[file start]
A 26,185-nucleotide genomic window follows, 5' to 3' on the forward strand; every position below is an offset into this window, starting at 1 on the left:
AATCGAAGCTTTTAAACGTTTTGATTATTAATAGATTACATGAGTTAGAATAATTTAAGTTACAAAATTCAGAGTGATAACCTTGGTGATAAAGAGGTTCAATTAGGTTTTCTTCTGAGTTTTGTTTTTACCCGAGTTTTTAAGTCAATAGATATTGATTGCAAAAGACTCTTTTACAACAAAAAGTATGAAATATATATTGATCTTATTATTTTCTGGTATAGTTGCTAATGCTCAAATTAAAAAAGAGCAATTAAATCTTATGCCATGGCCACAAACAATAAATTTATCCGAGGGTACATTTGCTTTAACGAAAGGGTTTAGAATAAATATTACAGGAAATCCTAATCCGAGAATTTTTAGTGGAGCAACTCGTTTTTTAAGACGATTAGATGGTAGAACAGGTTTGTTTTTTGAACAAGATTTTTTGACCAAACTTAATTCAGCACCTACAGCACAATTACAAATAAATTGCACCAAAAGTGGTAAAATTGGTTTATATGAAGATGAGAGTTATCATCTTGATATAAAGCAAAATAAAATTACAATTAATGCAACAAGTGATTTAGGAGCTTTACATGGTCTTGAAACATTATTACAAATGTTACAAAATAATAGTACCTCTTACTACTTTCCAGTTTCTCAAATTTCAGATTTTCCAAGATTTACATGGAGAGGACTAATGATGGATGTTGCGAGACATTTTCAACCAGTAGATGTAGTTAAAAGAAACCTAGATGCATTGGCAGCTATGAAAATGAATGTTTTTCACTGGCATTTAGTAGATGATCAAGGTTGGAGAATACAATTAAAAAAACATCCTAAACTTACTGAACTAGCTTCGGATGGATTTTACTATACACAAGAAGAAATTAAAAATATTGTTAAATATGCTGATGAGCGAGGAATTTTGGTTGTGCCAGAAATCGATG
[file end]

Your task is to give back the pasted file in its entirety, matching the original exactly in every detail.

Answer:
A 26,185-nucleotide genomic window follows, 5' to 3' on the forward strand; every position below is an offset into this window, starting at 1 on the left:
AATCGAAGCTTTTAAACGTTTTGATTATTAATAGATTACATGAGTTAGAATAATTTAAGTTACAAAATTCAGAGTGATAACCTTGGTGATAAAGAGGTTCAATTAGGTTTTCTTCTGAGTTTTGTTTTTACCCGAGTTTTTAAGTCAATAGATATTGATTGCAAAAGACTCTTTTACAACAAAAAGTATGAAATATATATTGATCTTATTATTTTCTGGTATAGTTGCTAATGCTCAAATTAAAAAAGAGCAATTAAATCTTATGCCATGGCCACAAACAATAAATTTATCCGAGGGTACATTTGCTTTAACGAAAGGGTTTAGAATAAATATTACAGGAAATCCTAATCCGAGAATTTTTAGTGGAGCAACTCGTTTTTTAAGACGATTAGATGGTAGAACAGGTTTGTTTTTTGAACAAGATTTTTTGACCAAACTTAATTCAGCACCTACAGCACAATTACAAATAAATTGCACCAAAAGTGGTAAAATTGGTTTATATGAAGATGAGAGTTATCATCTTGATATAAAGCAAAATAAAATTACAATTAATGCAACAAGTGATTTAGGAGCTTTACATGGTCTTGAAACATTATTACAAATGTTACAAAATAATAGTACCTCTTACTACTTTCCAGTTTCTCAAATTTCAGATTTTCCAAGATTTACATGGAGAGGACTAATGATGGATGTTGCGAGACATTTTCAACCAGTAGATGTAGTTAAAAGAAACCTAGATGCATTGGCAGCTATGAAAATGAATGTTTTTCACTGGCATTTAGTAGATGATCAAGGTTGGAGAATACAATTAAAAAAACATCCTAAACTTACTGAACTAGCTTCGGATGGATTTTACTATACACAAGAAGAAATTAAAAATATTGTTAAATATGCTGATGAGCGAGGAATTTTGGTTGTGCCAGAAATCGATG